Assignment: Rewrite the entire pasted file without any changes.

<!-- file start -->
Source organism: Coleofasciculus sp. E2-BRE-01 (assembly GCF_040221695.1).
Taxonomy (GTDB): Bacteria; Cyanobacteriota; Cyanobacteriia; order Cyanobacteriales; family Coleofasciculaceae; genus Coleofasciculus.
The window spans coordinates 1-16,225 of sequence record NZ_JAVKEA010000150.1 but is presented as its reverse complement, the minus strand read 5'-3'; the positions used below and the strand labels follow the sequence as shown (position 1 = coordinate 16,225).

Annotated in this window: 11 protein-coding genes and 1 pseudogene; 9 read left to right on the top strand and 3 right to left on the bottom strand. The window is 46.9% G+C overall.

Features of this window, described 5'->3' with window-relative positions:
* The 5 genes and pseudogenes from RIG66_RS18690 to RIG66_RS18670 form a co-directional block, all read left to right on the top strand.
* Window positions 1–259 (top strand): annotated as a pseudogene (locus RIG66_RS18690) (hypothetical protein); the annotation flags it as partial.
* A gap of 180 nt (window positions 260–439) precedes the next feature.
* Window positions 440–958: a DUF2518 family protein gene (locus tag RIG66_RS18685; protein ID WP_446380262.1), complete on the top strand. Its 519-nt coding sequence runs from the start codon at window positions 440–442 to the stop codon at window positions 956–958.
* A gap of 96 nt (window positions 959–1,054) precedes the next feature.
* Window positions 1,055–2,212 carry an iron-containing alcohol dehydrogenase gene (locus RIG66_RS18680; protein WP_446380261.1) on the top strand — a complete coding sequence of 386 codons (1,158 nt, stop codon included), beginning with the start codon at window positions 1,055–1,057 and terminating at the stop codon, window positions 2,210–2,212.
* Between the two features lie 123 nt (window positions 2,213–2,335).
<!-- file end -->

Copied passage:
Source organism: Coleofasciculus sp. E2-BRE-01 (assembly GCF_040221695.1).
Taxonomy (GTDB): Bacteria; Cyanobacteriota; Cyanobacteriia; order Cyanobacteriales; family Coleofasciculaceae; genus Coleofasciculus.
The window spans coordinates 1-16,225 of sequence record NZ_JAVKEA010000150.1 but is presented as its reverse complement, the minus strand read 5'-3'; the positions used below and the strand labels follow the sequence as shown (position 1 = coordinate 16,225).

Annotated in this window: 11 protein-coding genes and 1 pseudogene; 9 read left to right on the top strand and 3 right to left on the bottom strand. The window is 46.9% G+C overall.

Features of this window, described 5'->3' with window-relative positions:
* The 5 genes and pseudogenes from RIG66_RS18690 to RIG66_RS18670 form a co-directional block, all read left to right on the top strand.
* Window positions 1–259 (top strand): annotated as a pseudogene (locus RIG66_RS18690) (hypothetical protein); the annotation flags it as partial.
* A gap of 180 nt (window positions 260–439) precedes the next feature.
* Window positions 440–958: a DUF2518 family protein gene (locus tag RIG66_RS18685; protein ID WP_446380262.1), complete on the top strand. Its 519-nt coding sequence runs from the start codon at window positions 440–442 to the stop codon at window positions 956–958.
* A gap of 96 nt (window positions 959–1,054) precedes the next feature.
* Window positions 1,055–2,212 carry an iron-containing alcohol dehydrogenase gene (locus RIG66_RS18680; protein WP_446380261.1) on the top strand — a complete coding sequence of 386 codons (1,158 nt, stop codon included), beginning with the start codon at window positions 1,055–1,057 and terminating at the stop codon, window positions 2,210–2,212.
* Between the two features lie 123 nt (window positions 2,213–2,335).